• Advertisement
Sign in to follow this  

DX11 Strategies for implementing GUIMark2 Bitmap with DX11

This topic is 1818 days old which is more than the 365 day threshold we allow for new replies. Please post a new topic.

If you intended to correct an error in the post then please contact us.

Recommended Posts

Topic sums it up really...

 

What is the best/quickest way to push independently transformed bitmaps to the screen?

 

Particularly from the perspective of, doing it in DX9, and then changing subsystems to leverage DX11 features.

 

For Example, perhaps using the compute stage to calculate transforms on the individual bitmaps.

 

Or perhaps binding a texture array to prevent state switching. (that may be a previous OGL limitation)

 

Thanks,

Joe

 

For those of you who don't know what this benchmark is....

http://www.craftymind.com/factory/guimark2/FlashGamingTest.html

Share this post


Link to post
Share on other sites
Advertisement

The best way to do is to do all the transformation in software and store the vertices in a huge buffer that is already transformed. Then send the whole batch to the screen to draw the whole thing at once.

Share this post


Link to post
Share on other sites

The best way to do is to do all the transformation in software and store the vertices in a huge buffer that is already transformed. Then send the whole batch to the screen to draw the whole thing at once.

Okay so is this largely unchanged in dx11?

 

by calcing transforms in software that means you have to push a full transform for each bitmap. Seems to me like you could instead pass translates and calc transforms on the GPU.

 

and compute shaders wouldnt be useful? or passing in points and reconstructing the quad for the bitmap in a geometry shader?????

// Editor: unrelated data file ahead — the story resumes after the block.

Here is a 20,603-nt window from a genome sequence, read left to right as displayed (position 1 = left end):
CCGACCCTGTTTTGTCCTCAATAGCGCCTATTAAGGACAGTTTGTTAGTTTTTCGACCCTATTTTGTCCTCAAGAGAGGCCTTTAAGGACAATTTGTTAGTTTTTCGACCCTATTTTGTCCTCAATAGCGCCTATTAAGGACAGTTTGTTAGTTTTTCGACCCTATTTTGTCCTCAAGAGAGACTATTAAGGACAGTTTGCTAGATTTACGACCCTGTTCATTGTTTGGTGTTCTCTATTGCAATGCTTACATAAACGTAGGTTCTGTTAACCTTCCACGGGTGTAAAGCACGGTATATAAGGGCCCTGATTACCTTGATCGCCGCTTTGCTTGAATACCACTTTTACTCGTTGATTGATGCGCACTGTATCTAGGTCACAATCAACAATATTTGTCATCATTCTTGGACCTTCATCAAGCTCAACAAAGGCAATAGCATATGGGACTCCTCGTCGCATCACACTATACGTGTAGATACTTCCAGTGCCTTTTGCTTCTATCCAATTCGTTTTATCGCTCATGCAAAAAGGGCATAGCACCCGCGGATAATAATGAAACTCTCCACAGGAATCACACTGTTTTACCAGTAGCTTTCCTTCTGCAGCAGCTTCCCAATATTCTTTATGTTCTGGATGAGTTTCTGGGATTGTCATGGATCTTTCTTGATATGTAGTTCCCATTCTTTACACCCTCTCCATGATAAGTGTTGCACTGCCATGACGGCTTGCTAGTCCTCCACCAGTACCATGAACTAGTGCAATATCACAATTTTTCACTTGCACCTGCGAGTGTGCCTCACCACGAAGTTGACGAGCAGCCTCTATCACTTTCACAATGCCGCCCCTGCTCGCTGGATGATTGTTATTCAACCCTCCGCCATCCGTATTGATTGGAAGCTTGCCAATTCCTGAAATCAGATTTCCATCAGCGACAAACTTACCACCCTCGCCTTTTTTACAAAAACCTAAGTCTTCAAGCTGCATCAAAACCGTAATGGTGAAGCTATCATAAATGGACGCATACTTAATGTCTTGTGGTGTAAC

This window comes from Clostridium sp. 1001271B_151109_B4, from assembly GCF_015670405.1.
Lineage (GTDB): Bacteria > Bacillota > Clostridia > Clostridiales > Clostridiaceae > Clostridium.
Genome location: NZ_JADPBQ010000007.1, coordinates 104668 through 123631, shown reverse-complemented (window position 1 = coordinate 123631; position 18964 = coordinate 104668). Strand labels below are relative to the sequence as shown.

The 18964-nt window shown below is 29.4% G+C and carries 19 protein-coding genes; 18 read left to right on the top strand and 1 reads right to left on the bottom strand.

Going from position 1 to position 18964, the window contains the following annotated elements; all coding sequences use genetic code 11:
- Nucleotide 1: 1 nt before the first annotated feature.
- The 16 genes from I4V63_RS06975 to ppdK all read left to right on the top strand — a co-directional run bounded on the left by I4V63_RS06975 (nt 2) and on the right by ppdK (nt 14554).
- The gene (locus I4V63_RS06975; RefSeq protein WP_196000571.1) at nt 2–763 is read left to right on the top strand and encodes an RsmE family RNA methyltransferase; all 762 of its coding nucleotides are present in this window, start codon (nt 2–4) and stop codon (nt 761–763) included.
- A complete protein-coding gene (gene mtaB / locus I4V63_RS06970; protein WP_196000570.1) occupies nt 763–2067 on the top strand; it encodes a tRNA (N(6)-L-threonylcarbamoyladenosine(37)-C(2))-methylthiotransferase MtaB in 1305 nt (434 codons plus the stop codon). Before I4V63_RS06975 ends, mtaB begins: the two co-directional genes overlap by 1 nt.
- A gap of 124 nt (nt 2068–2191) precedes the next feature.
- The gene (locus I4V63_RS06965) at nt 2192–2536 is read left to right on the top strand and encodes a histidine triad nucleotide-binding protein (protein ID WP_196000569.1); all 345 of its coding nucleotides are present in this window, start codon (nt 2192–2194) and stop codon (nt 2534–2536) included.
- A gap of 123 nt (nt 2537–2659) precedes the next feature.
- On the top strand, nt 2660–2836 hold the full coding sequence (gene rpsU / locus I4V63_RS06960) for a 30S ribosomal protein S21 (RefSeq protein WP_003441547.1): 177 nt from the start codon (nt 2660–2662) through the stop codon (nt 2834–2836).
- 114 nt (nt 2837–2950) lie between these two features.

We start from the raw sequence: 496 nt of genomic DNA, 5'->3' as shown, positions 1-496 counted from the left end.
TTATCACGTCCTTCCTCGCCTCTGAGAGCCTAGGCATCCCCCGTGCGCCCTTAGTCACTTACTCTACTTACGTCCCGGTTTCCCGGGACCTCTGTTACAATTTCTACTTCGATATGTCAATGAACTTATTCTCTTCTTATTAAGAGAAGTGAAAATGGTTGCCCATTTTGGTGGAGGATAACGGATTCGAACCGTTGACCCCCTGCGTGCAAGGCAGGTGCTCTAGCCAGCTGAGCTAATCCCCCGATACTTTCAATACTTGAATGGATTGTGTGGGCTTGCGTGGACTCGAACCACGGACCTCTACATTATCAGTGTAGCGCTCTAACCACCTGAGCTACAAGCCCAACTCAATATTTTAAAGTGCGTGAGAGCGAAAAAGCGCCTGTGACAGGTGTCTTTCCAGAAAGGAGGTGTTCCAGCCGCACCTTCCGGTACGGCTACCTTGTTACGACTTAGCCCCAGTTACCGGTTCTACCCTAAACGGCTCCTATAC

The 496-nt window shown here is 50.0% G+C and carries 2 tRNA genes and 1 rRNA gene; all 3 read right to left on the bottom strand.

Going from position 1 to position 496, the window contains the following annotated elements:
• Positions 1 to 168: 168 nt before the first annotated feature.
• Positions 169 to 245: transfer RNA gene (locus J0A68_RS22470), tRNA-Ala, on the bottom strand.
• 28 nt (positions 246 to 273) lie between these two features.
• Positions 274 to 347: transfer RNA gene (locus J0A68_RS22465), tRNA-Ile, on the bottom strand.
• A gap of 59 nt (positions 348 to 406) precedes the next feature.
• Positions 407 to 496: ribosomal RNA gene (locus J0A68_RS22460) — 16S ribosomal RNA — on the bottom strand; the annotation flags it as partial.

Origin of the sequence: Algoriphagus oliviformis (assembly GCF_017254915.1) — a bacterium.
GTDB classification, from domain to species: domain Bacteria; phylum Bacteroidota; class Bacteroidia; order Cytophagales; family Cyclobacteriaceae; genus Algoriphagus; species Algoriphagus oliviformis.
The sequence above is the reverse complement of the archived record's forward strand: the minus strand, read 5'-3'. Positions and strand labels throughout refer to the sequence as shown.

come on guys i know some of you out there can think up tweaks!

 

-J

Share this post


Link to post
Share on other sites

Okay so is this largely unchanged in dx11?
 
by calcing transforms in software that means you have to push a full transform for each bitmap. Seems to me like you could instead pass translates and calc transforms on the GPU.
 
and compute shaders wouldnt be useful? or passing in points and reconstructing the quad for the bitmap in a geometry shader?????
 
come on guys i know some of you out there can think up tweaks!

 

The only way you could batch that way is to pass an array of matrices to your vertex shader along with some id for each image that tells you which index of the array you want to use for each image. You either do it on the CPU side or waste Shader Registers. Pick your poison

Edited by BornToCode

Share this post


Link to post
Share on other sites

You can absolutely do almost everything on the GPU if DX11 is your target spec. Take a look at the code for SpriteBatch for some ideas.

 

Also you don't have to pass an entire matrix per sprite if you don't need that much information, nor do you have to pass an ID (vertex shaders have access to SV_InstanceID which is automatically generated by the GPU). You also don't  waste "Shader Registers", that's an outdated notion from DX9. In DX11 you have the option of using constant buffers, vertex buffers, or even structured buffers for storing per-instance data.

Share this post


Link to post
Share on other sites

Awesome!

 

You can absolutely do almost everything on the GPU if DX11 is your target spec. Take a look at the code for SpriteBatch for some ideas.